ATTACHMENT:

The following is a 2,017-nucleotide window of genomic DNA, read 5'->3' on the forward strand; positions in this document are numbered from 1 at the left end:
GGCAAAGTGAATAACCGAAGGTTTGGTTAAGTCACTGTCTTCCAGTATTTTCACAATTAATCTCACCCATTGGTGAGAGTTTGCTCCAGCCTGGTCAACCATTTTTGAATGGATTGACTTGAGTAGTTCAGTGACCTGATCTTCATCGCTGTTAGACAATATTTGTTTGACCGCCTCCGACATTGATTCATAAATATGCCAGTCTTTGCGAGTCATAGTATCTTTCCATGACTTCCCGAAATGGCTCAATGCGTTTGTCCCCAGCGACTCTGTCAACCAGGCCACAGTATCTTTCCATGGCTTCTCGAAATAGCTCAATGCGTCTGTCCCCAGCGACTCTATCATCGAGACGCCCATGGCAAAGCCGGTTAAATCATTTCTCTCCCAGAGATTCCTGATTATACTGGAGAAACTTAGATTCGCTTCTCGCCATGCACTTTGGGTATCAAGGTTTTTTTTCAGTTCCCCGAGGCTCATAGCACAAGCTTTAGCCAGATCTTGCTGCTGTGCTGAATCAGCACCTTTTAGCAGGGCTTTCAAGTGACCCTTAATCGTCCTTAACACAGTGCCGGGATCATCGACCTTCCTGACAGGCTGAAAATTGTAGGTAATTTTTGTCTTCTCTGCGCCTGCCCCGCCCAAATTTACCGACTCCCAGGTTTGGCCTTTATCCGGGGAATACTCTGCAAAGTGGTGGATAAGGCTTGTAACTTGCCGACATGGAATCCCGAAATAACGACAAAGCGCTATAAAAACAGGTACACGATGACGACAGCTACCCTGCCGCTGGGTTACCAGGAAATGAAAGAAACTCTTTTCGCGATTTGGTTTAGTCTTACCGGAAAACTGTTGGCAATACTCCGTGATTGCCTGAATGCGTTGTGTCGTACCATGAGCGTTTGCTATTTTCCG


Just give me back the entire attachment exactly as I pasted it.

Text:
The following is a 2,017-nucleotide window of genomic DNA, read 5'->3' on the forward strand; positions in this document are numbered from 1 at the left end:
GGCAAAGTGAATAACCGAAGGTTTGGTTAAGTCACTGTCTTCCAGTATTTTCACAATTAATCTCACCCATTGGTGAGAGTTTGCTCCAGCCTGGTCAACCATTTTTGAATGGATTGACTTGAGTAGTTCAGTGACCTGATCTTCATCGCTGTTAGACAATATTTGTTTGACCGCCTCCGACATTGATTCATAAATATGCCAGTCTTTGCGAGTCATAGTATCTTTCCATGACTTCCCGAAATGGCTCAATGCGTTTGTCCCCAGCGACTCTGTCAACCAGGCCACAGTATCTTTCCATGGCTTCTCGAAATAGCTCAATGCGTCTGTCCCCAGCGACTCTATCATCGAGACGCCCATGGCAAAGCCGGTTAAATCATTTCTCTCCCAGAGATTCCTGATTATACTGGAGAAACTTAGATTCGCTTCTCGCCATGCACTTTGGGTATCAAGGTTTTTTTTCAGTTCCCCGAGGCTCATAGCACAAGCTTTAGCCAGATCTTGCTGCTGTGCTGAATCAGCACCTTTTAGCAGGGCTTTCAAGTGACCCTTAATCGTCCTTAACACAGTGCCGGGATCATCGACCTTCCTGACAGGCTGAAAATTGTAGGTAATTTTTGTCTTCTCTGCGCCTGCCCCGCCCAAATTTACCGACTCCCAGGTTTGGCCTTTATCCGGGGAATACTCTGCAAAGTGGTGGATAAGGCTTGTAACTTGCCGACATGGAATCCCGAAATAACGACAAAGCGCTATAAAAACAGGTACACGATGACGACAGCTACCCTGCCGCTGGGTTACCAGGAAATGAAAGAAACTCTTTTCGCGATTTGGTTTAGTCTTACCGGAAAACTGTTGGCAATACTCCGTGATTGCCTGAATGCGTTGTGTCGTACCATGAGCGTTTGCTATTTTCCG